In mid-February, I saw a bird for the first time on Seabrook Island – an Indigo Bunting. I didn’t recognize it initially with it’s brown plumage with just a hint of blue. After about a week, it disappeared to return mid-March. Boy, what a difference now that he was in his breeding plumage. The pictures were taken through a window but they still clearly show the difference.
I know several “Yankees” who didn’t initially recognize our wintering American Goldfinch in their drab plumage. About the same time as my Indigo Bunting returned, I saw an American Goldfinch in his summer finery. These changes caused me to research more about molting. The Cornell Lab’s All About Birds site provided an excellent article: The Basics: Feather Molt. The first few paragraphs answered a lot of my questions:
A feather is a “dead” structure, analogous to hair or nails in humans and made of the same basic ingredient, the protein keratin. This means that when they get damaged, feathers can’t heal themselves—they have to be completely replaced. This replacement of all or some of the feathers is called molt. In addition to providing a new set of healthy feathers, molts often provide a new look to the bird’s plumage—new colors or patterns that can indicate the bird’s age, sex, or the season of the year.
Molt is extremely variable. Observed patterns can vary by species, by individual, from year to year, and by individual feathers on the same bird. Molts can be either complete, in which the bird replaces every one of its feathers over the same molt period; or partial, in which the bird replaces only some of its feathers (for example, flight feathers or body feathers).
Molt keeps birds in top flying condition by replacing feathers that have become worn or damaged with completely new feathers. However, if a bird loses an entire feather, that feather will begin growing back immediately rather than waiting for the next molt. (This is why people clip the flight feathers of captive birds rather than plucking them out.)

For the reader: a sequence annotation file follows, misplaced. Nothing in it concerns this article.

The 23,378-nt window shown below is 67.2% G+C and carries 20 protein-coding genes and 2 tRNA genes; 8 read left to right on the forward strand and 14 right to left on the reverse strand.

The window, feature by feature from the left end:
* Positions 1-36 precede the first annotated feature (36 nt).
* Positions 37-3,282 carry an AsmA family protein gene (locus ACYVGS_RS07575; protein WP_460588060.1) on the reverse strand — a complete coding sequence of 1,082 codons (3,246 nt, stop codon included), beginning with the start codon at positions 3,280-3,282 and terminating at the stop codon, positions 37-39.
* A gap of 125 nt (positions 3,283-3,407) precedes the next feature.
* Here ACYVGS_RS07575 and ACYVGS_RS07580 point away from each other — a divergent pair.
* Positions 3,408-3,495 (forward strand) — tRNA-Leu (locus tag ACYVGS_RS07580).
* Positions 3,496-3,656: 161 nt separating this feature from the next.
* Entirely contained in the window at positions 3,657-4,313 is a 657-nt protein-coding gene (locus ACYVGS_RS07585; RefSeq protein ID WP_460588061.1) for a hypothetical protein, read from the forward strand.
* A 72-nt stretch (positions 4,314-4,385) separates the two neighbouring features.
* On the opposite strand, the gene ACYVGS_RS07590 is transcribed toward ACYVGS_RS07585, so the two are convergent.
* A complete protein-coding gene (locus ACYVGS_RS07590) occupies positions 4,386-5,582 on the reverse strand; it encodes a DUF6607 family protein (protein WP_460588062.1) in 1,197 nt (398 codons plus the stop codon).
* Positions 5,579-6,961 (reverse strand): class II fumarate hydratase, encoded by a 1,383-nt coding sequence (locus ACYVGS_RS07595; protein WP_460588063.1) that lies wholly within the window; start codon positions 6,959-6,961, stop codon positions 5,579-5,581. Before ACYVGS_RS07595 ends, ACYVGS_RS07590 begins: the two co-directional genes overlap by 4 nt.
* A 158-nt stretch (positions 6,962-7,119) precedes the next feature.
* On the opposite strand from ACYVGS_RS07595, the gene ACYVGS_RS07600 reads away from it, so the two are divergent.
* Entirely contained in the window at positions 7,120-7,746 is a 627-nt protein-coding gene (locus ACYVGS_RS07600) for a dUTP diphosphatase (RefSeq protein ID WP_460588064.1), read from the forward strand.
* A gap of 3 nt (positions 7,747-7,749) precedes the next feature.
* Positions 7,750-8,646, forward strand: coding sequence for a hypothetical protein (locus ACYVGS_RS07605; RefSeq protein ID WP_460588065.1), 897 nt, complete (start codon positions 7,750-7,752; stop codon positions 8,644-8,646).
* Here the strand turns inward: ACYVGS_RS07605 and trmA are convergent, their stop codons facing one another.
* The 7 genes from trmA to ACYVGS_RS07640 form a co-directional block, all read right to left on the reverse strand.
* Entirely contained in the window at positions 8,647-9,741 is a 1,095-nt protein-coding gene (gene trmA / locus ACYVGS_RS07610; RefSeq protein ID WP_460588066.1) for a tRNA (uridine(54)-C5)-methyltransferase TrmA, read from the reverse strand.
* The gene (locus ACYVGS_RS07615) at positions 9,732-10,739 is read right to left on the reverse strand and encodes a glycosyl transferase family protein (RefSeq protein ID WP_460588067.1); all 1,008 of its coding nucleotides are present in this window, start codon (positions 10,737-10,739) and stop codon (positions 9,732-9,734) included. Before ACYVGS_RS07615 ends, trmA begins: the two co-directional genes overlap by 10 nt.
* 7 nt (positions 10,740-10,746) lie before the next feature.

Molting occurs in response to a mixture of hormonal changes brought about by seasonal changes. The entire process is complex and many questions remain regarding how the process is controlled. A basic understanding of molting patterns can be a useful aid in identifying many species and in determining their age.
It takes a lot of energy to build new feathers. As a result, timing is important—and birds typically time their molts to avoid other periods of high energy demands, such as nesting or migration. Molt timing can be more complicated for larger birds, because growing larger feathers means that their molt process takes longer than it does for smaller birds. This is one reason why some birds undergo partial molts.
I encourage you to read more about this feature of our feathered friends but reading the entire article The Basics: Feather Molt by Cornell Lab’s All About Birds.
Submitted by: Judy Morr
“Did you know” is an on-going series of blogs that answer possibly more technical questions people have about birds or their environments. If you have an idea or question, submit it via the “Ask SIB” link on the SeabrookIslandBirders.org web site or send an email to SeabrookIslandBirders@Gmail.com.